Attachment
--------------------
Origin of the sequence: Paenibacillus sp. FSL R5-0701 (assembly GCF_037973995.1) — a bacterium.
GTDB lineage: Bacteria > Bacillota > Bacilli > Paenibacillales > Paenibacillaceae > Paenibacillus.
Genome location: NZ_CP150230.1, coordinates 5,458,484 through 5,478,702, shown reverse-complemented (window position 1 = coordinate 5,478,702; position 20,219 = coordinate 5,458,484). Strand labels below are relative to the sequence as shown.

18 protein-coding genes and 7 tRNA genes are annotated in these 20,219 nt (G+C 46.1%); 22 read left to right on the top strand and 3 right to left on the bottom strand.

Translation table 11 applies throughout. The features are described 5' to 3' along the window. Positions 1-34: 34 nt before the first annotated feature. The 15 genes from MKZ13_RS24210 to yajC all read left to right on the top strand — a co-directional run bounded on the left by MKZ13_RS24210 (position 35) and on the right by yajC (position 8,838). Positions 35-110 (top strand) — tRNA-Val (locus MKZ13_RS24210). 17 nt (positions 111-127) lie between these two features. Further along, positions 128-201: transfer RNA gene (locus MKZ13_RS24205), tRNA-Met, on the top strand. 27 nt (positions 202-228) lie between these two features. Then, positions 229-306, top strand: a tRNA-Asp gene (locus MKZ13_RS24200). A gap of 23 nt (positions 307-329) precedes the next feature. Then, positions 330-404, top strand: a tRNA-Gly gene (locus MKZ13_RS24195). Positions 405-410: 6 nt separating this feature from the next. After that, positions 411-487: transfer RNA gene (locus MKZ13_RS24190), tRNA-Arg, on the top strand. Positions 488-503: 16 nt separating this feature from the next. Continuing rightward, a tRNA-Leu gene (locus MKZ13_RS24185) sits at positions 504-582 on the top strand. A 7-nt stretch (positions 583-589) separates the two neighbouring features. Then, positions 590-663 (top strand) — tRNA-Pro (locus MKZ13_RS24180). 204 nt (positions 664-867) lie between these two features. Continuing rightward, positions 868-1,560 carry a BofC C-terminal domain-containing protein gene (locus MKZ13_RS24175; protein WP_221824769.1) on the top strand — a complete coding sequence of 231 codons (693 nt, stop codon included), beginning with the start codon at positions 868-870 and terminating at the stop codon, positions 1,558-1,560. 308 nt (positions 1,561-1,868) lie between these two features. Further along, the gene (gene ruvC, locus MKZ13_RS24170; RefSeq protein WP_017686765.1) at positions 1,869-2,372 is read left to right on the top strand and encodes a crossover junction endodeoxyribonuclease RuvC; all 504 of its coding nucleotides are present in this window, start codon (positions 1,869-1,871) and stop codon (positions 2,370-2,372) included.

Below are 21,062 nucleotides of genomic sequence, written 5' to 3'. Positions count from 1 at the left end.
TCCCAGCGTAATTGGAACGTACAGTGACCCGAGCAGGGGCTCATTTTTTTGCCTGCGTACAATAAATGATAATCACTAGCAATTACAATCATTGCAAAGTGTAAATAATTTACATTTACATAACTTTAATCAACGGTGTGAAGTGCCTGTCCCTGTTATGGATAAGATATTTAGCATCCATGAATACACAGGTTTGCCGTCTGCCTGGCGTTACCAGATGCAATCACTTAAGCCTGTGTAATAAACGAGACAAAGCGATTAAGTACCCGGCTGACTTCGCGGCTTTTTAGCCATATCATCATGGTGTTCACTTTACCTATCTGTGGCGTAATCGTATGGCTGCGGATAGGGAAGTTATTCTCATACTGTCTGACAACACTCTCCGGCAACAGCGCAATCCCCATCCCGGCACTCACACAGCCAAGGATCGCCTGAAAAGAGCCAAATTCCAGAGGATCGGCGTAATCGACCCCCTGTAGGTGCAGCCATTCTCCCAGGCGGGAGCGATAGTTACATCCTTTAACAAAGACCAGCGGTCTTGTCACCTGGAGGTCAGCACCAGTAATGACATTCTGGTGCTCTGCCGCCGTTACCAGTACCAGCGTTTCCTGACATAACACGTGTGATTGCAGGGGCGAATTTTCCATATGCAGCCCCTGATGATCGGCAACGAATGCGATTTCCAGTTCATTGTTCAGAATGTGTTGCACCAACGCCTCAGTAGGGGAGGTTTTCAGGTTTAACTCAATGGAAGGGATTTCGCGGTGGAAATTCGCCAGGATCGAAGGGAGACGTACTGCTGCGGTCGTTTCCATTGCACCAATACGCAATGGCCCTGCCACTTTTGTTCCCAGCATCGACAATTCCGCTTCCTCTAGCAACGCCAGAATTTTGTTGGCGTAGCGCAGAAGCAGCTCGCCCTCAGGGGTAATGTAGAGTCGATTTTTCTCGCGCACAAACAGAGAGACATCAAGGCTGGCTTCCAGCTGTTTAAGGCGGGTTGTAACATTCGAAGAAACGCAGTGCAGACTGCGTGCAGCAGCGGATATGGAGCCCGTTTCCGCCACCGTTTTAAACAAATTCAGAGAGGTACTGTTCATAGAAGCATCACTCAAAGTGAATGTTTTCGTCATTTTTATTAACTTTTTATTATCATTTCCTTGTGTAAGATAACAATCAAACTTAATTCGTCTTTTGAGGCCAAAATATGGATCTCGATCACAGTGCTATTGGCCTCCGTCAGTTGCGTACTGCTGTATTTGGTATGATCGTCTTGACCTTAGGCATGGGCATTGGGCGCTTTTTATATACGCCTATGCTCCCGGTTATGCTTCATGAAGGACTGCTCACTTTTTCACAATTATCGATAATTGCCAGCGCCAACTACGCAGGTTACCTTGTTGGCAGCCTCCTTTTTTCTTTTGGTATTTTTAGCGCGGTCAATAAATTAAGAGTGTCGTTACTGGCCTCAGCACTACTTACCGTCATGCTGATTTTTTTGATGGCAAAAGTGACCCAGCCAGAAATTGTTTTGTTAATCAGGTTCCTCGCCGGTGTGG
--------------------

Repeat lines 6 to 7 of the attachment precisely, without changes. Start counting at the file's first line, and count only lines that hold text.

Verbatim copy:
Below are 21,062 nucleotides of genomic sequence, written 5' to 3'. Positions count from 1 at the left end.
TCCCAGCGTAATTGGAACGTACAGTGACCCGAGCAGGGGCTCATTTTTTTGCCTGCGTACAATAAATGATAATCACTAGCAATTACAATCATTGCAAAGTGTAAATAATTTACATTTACATAACTTTAATCAACGGTGTGAAGTGCCTGTCCCTGTTATGGATAAGATATTTAGCATCCATGAATACACAGGTTTGCCGTCTGCCTGGCGTTACCAGATGCAATCACTTAAGCCTGTGTAATAAACGAGACAAAGCGATTAAGTACCCGGCTGACTTCGCGGCTTTTTAGCCATATCATCATGGTGTTCACTTTACCTATCTGTGGCGTAATCGTATGGCTGCGGATAGGGAAGTTATTCTCATACTGTCTGACAACACTCTCCGGCAACAGCGCAATCCCCATCCCGGCACTCACACAGCCAAGGATCGCCTGAAAAGAGCCAAATTCCAGAGGATCGGCGTAATCGACCCCCTGTAGGTGCAGCCATTCTCCCAGGCGGGAGCGATAGTTACATCCTTTAACAAAGACCAGCGGTCTTGTCACCTGGAGGTCAGCACCAGTAATGACATTCTGGTGCTCTGCCGCCGTTACCAGTACCAGCGTTTCCTGACATAACACGTGTGATTGCAGGGGCGAATTTTCCATATGCAGCCCCTGATGATCGGCAACGAATGCGATTTCCAGTTCATTGTTCAGAATGTGTTGCACCAACGCCTCAGTAGGGGAGGTTTTCAGGTTTAACTCAATGGAAGGGATTTCGCGGTGGAAATTCGCCAGGATCGAAGGGAGACGTACTGCTGCGGTCGTTTCCATTGCACCAATACGCAATGGCCCTGCCACTTTTGTTCCCAGCATCGACAATTCCGCTTCCTCTAGCAACGCCAGAATTTTGTTGGCGTAGCGCAGAAGCAGCTCGCCCTCAGGGGTAATGTAGAGTCGATTTTTCTCGCGCACAAACAGAGAGACATCAAGGCTGGCTTCCAGCTGTTTAAGGCGGGTTGTAACATTCGAAGAAACGCAGTGCAGACTGCGTGCAGCAGCGGATATGGAGCCCGTTTCCGCCACCGTTTTAAACAAATTCAGAGAGGTACTGTTCATAGAAGCATCACTCAAAGTGAATGTTTTCGTCATTTTTATTAACTTTTTATTATCATTTCCTTGTGTAAGATAACAATCAAACTTAATTCGTCTTTTGAGGCCAAAATATGGATCTCGATCACAGTGCTATTGGCCTCCGTCAGTTGCGTACTGCTGTATTTGGTATGATCGTCTTGACCTTAGGCATGGGCATTGGGCGCTTTTTATATACGCCTATGCTCCCGGTTATGCTTCATGAAGGACTGCTCACTTTTTCACAATTATCGATAATTGCCAGCGCCAACTACGCAGGTTACCTTGTTGGCAGCCTCCTTTTTTCTTTTGGTATTTTTAGCGCGGTCAATAAATTAAGAGTGTCGTTACTGGCCTCAGCACTACTTACCGTCATGCTGATTTTTTTGATGGCAAAAGTGACCCAGCCAGAAATTGTTTTGTTAATCAGGTTCCTCGCCGGTGTGG